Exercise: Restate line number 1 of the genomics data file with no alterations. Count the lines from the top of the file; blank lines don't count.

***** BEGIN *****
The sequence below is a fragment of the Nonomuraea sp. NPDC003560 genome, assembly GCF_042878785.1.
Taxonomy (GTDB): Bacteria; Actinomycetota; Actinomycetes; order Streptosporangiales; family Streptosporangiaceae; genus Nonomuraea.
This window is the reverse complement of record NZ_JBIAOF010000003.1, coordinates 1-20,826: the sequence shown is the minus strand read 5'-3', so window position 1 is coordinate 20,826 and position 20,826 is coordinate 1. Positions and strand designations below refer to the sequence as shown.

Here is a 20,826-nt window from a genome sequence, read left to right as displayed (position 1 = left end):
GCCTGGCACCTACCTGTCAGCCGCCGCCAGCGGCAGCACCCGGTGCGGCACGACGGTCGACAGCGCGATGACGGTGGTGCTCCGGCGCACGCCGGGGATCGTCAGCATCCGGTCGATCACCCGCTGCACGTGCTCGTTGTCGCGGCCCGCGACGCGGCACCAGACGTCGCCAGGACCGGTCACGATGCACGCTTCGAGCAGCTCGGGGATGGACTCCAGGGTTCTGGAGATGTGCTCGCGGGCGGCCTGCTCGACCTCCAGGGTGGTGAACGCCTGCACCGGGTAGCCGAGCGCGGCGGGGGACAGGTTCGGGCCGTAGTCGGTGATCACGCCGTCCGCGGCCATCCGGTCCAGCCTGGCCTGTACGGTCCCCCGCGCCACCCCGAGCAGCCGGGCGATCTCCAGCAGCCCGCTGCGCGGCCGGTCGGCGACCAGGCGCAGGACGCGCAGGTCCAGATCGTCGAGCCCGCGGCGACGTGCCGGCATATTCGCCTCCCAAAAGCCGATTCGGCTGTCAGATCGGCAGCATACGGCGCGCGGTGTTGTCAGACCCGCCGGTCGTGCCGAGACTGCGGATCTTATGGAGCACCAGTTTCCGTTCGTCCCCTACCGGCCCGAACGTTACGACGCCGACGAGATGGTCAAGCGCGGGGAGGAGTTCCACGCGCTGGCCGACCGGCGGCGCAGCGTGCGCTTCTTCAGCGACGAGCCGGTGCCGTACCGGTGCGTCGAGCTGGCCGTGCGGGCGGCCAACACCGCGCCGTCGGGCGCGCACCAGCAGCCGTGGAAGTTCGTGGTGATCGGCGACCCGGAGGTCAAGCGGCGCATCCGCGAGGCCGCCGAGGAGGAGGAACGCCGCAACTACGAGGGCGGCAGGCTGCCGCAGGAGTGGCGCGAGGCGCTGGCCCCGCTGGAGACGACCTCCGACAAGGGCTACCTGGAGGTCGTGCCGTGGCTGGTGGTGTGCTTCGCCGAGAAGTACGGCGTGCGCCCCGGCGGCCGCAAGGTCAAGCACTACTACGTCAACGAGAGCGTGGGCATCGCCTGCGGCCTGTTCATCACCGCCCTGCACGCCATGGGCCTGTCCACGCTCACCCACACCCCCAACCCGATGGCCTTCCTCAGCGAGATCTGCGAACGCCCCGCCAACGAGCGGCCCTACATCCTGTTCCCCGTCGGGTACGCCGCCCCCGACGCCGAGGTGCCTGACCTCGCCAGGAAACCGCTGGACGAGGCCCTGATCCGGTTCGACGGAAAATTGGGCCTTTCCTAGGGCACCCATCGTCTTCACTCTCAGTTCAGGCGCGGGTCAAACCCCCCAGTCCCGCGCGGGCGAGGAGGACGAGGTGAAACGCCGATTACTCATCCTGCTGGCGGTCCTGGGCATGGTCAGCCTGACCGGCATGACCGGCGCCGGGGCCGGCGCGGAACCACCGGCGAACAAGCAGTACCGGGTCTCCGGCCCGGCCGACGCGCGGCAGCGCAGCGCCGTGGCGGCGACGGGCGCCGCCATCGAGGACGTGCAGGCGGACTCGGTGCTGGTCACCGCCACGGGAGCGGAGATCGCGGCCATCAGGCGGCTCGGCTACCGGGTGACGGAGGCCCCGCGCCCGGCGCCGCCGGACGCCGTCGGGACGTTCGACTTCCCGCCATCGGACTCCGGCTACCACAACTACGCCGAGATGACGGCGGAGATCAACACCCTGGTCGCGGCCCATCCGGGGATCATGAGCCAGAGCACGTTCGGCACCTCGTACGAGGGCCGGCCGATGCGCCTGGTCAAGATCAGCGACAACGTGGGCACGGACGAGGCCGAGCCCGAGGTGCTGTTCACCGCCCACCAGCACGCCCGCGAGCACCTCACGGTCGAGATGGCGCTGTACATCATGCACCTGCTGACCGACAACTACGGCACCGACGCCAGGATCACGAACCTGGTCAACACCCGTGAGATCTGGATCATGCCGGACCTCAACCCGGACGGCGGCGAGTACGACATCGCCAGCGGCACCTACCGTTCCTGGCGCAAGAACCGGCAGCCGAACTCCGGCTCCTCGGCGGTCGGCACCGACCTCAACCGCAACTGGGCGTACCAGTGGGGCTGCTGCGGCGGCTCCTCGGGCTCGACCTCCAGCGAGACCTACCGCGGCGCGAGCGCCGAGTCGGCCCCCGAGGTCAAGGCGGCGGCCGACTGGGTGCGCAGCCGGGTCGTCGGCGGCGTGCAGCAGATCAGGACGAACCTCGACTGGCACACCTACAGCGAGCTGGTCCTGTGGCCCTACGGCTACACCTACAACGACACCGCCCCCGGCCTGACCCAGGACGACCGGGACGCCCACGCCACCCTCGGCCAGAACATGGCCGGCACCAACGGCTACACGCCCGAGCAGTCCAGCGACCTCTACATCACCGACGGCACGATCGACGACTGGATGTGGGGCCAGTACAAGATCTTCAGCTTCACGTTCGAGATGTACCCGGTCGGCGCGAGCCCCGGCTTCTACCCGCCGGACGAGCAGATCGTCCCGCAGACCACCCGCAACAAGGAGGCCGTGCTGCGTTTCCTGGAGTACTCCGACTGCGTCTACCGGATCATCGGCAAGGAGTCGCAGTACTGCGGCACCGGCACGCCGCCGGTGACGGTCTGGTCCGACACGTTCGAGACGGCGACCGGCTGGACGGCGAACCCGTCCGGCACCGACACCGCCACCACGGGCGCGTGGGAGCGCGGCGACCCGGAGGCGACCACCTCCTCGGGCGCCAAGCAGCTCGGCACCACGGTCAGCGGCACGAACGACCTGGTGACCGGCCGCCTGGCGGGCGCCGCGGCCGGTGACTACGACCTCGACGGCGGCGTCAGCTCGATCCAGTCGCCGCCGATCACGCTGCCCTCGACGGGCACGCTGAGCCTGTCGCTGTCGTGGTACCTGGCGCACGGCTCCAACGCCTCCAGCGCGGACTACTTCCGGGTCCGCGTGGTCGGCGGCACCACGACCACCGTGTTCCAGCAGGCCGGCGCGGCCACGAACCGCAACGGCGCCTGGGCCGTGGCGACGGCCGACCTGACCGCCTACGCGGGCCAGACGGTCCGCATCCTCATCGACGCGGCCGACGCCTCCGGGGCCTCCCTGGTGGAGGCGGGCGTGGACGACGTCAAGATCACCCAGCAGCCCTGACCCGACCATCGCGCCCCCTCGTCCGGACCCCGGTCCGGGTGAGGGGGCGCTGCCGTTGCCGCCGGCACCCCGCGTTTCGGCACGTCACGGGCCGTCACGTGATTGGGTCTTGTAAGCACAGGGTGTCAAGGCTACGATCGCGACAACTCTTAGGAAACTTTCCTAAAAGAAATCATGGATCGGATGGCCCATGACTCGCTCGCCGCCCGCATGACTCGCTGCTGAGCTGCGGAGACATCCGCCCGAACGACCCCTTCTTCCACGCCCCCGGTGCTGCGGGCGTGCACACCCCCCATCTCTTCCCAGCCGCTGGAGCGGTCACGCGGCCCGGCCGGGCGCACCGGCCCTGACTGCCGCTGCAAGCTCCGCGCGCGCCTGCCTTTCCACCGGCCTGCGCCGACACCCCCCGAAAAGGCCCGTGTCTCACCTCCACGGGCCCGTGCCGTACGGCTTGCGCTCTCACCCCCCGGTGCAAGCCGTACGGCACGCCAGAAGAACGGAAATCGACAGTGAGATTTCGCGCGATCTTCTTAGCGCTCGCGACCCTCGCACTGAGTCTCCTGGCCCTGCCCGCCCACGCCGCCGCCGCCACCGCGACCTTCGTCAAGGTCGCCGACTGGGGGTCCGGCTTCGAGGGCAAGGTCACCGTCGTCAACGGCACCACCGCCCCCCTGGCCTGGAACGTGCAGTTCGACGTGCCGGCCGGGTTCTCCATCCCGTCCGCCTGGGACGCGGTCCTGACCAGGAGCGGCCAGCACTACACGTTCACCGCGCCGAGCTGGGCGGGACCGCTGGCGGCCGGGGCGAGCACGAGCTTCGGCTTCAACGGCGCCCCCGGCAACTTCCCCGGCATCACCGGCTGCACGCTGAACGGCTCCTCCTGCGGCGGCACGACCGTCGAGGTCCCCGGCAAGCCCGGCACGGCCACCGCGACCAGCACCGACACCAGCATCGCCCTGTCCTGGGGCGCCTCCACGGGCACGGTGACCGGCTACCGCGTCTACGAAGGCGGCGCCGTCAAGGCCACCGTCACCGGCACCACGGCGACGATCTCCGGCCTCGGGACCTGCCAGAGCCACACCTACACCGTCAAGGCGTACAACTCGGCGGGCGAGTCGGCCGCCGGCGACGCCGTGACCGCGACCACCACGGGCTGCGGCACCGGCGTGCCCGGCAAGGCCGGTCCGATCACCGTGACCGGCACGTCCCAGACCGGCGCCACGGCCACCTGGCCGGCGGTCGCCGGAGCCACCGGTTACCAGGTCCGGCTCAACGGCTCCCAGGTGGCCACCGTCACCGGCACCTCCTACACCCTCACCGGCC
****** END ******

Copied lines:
The sequence below is a fragment of the Nonomuraea sp. NPDC003560 genome, assembly GCF_042878785.1.